The landmark bill was passed yesterday and forbids medical professionals from carrying out unnecessary surgical intervention on intersex infants.

Intersex advocates have long campaigned for such laws across the world. They argue that trying to “fix” intersex infants with surgery is damaging and unnecessary, and that intersex individuals should be allowed to determine their own identity and whether they desire surgery as they grow up.

Maltese officials will now work with medical professionals to draw up best practice guidelines to ensure any surgery or medical interventions that do take place are medically necessary and not “driven by social factors without the consent of the minor”.

The new law also contains provisions for gender recognition and legal protections for trans and intersex people. Some activists are hailing them as being among the most progressive gender identity laws in the world.

Maltese MEP Miriam Dalli said: “I am very proud to be from a country that has from now on the most comprehensive and respectful laws when it comes to the rights of trans and intersex people.

“No one should be declared mentally ill, undergo forced surgery or being forced to go through a divorce, in order to be recognised as who they truly are. I sincerely hope that the whole of Europe will follow Malta’s example, and that such degrading practices will be issues of the past.”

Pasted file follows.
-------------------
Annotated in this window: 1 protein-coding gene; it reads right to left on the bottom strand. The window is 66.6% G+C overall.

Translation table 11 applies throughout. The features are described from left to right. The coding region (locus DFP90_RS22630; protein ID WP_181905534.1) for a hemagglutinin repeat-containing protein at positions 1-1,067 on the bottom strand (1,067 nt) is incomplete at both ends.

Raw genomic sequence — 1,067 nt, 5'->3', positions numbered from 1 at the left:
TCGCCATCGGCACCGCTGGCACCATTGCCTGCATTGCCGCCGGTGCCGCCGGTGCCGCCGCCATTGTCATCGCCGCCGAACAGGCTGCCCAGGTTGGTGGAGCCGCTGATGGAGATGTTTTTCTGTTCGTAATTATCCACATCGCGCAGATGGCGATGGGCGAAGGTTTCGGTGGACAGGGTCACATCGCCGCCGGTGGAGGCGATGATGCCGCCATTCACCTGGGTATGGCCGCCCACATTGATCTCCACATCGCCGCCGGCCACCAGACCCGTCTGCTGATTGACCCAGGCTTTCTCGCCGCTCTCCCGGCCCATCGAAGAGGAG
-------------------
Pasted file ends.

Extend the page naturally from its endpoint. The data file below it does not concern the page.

Alecs Recher, co-chair of Transgender Europe said in a statement: “The Gender Identity, Gender Expression and Sex Characteristics Act sets a new benchmark for Europe. We are thrilled about the respectful, comprehensive and yet practical aspirations of this new Maltese act. It is firmly build on trans and intersex persons´ right to be recognized for who they are.

“Furthermore, the GIGESC Act creates the conditions for an equal society as it recognises and protects trans and intersex persons in all spheres of life.”

Fellow co-chair Arja Voipio added: “Lawmakers in the rest of Europe should take inspiration from this”safe_imageVXO3HYNK